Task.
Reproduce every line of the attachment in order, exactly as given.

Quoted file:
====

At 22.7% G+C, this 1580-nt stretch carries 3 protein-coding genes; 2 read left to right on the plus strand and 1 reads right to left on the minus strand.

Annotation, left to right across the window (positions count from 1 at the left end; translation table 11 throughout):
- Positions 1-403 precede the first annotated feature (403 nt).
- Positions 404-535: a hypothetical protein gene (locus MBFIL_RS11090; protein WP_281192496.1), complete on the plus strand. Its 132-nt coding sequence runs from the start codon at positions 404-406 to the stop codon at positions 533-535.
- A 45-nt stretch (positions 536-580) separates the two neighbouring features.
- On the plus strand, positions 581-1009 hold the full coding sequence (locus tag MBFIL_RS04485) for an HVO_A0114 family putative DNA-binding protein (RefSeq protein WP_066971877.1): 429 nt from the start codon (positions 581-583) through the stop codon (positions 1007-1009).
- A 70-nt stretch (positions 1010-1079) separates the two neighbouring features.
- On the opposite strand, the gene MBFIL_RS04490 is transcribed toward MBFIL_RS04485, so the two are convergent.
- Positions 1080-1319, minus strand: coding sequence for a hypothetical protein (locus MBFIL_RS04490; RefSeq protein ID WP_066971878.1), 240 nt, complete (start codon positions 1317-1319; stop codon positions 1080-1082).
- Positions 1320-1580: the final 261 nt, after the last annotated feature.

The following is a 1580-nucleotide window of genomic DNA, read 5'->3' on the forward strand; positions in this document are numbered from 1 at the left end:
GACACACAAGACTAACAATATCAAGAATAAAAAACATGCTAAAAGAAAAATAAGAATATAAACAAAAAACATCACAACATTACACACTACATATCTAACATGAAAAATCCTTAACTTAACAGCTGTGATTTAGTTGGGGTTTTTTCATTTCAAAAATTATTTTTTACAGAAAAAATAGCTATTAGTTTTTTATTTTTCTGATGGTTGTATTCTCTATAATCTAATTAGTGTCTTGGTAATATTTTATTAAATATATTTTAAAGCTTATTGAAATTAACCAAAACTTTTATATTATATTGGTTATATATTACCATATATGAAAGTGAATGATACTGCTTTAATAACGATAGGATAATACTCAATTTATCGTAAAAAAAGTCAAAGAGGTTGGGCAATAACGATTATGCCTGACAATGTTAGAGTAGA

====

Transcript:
At 22.7% G+C, this 1580-nt stretch carries 3 protein-coding genes; 2 read left to right on the plus strand and 1 reads right to left on the minus strand.

Annotation, left to right across the window (positions count from 1 at the left end; translation table 11 throughout):
- Positions 1-403 precede the first annotated feature (403 nt).
- Positions 404-535: a hypothetical protein gene (locus MBFIL_RS11090; protein WP_281192496.1), complete on the plus strand. Its 132-nt coding sequence runs from the start codon at positions 404-406 to the stop codon at positions 533-535.
- A 45-nt stretch (positions 536-580) separates the two neighbouring features.
- On the plus strand, positions 581-1009 hold the full coding sequence (locus tag MBFIL_RS04485) for an HVO_A0114 family putative DNA-binding protein (RefSeq protein WP_066971877.1): 429 nt from the start codon (positions 581-583) through the stop codon (positions 1007-1009).
- A 70-nt stretch (positions 1010-1079) separates the two neighbouring features.
- On the opposite strand, the gene MBFIL_RS04490 is transcribed toward MBFIL_RS04485, so the two are convergent.
- Positions 1080-1319, minus strand: coding sequence for a hypothetical protein (locus MBFIL_RS04490; RefSeq protein ID WP_066971878.1), 240 nt, complete (start codon positions 1317-1319; stop codon positions 1080-1082).
- Positions 1320-1580: the final 261 nt, after the last annotated feature.

The following is a 1580-nucleotide window of genomic DNA, read 5'->3' on the forward strand; positions in this document are numbered from 1 at the left end:
GACACACAAGACTAACAATATCAAGAATAAAAAACATGCTAAAAGAAAAATAAGAATATAAACAAAAAACATCACAACATTACACACTACATATCTAACATGAAAAATCCTTAACTTAACAGCTGTGATTTAGTTGGGGTTTTTTCATTTCAAAAATTATTTTTTACAGAAAAAATAGCTATTAGTTTTTTATTTTTCTGATGGTTGTATTCTCTATAATCTAATTAGTGTCTTGGTAATATTTTATTAAATATATTTTAAAGCTTATTGAAATTAACCAAAACTTTTATATTATATTGGTTATATATTACCATATATGAAAGTGAATGATACTGCTTTAATAACGATAGGATAATACTCAATTTATCGTAAAAAAAGTCAAAGAGGTTGGGCAATAACGATTATGCCTGACAATGTTAGAGTAGA